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Recent Additions to the Collection - Fall 2003

daniel r. coquillette rare book room - boston college law library

The Boston College Law Library is pleased to display for the first time a selection of its most recent acquisitions. The exhibition features books dating from the 17th through 19th centuries, including a strong collection of early international and comparative law books by Hugo Grotius and other important authors. Another hallmark of the collection is a group of works written by the lawyers of Doctors' Commons in England, pioneers of international law and early experts on civil law and comparative legal studies. Books that once belonged to the Doctors' Commons library also are on display, as is an 1848 will written for a member of Doctors' Commons.

Rounding out the exhibit are books inspired by Sir William Blackstone's landmark Commentaries on the Laws of England, an early play, Ignoramus, that ridiculed common lawyers in the time of King James, and beautiful miniature books printed by the famous Elzevir family. Many of the works in this exhibit feature original leather and vellum bindings, as well as autographs and bookplates of previous owners.

The Boston College Law Library is most grateful for the generosity of faculty who have donated the books displayed here and others as well. Special thanks to Professor Phyllis Goldfarb and Professor Daniel R. Coquillette, who donated an extensive collection of early international law materials. The exhibit was curated by Karen Beck, Legal Information Librarian and Curator of Rare Books. It will remain on view through mid-December 2003.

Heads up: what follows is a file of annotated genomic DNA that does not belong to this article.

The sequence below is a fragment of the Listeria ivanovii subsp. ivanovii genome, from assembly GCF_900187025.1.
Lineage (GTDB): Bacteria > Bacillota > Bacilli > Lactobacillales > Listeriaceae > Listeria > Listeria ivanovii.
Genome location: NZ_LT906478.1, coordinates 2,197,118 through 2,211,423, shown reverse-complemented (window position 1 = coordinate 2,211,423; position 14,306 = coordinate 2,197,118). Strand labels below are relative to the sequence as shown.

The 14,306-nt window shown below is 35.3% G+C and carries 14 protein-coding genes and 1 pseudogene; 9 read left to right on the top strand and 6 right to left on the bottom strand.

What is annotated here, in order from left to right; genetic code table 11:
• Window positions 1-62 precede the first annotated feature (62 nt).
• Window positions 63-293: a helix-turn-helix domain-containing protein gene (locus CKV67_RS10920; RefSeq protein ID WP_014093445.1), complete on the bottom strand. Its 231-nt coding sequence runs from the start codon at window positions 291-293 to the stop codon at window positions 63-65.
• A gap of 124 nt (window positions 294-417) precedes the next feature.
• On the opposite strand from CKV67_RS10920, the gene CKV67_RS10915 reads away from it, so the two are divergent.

Cover of Burman Lauga willBurman Lauga will

 

 

 

 

 

 

 

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Last Will and Testament of Burman Lauga, January 26, 1843

This beautiful will was handwritten on parchment for a member of Doctors' Commons. Two views are shown above: the cover of the will, which is visible when the will is folded, and the will itself, which measures approximately three feet wide and two feet high when unfolded.

Gift of Daniel R. Coquillette.


Grotius title pageGrotius frontispieces

 

 

 

 

 

 

 

 

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Hugo Grotius
De Jure Belli ac Pacis Libri Tres

Grotius' monumental work, De Iure Belli ac Pacis, or Of the Law of War and Peace, has been called the first and greatest international law text ever written. Written during the Thirty Years War and first published in Paris in 1625, the work had enormous influence on the ethical and legal thought of the 17th and 18th centuries and is regarded as the beginning of the law of nature and of nations, the forerunner of modern international law.

We are delighted to feature several rare early editions of Grotius' landmark work in this exhibit. The volume shown here was published in Amsterdam in 1720, and contains the valuable scholarly notes of Jean Barbeyrac. It is bound with Grotius' Mare Liberum (Amsterdam, 1720). The two beautiful frontispieces are shown above, along with the title page printed in red and black.

Gift of Daniel R. Coquillette.


Selden title pageSelden frontispiece

 

 

 

 

 

 

 

 

 

Selden text

 

 

 

 

 

 

 

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John Selden
Of the Dominion, or Ownership of the Sea

1st English ed., translated by Marchamont Nedham, London, 1652. John Selden was one of several important early international law scholars who followed in the footsteps of Grotius. This was Selden's great 1636 response to Grotius' Mare Liberum (1609), also on view in this exhibit. Bound into this book with Selden's work is Dominium Maris: or, the Dominion of the Sea (London, 1652).

Several views of this beautiful book are shown here. Note the title page printed in two colors, the spectacular engraved frontispiece of Britannia commanding the ocean and the diverse type styles featured in the text.

Gift of Daniel R. Coquillette.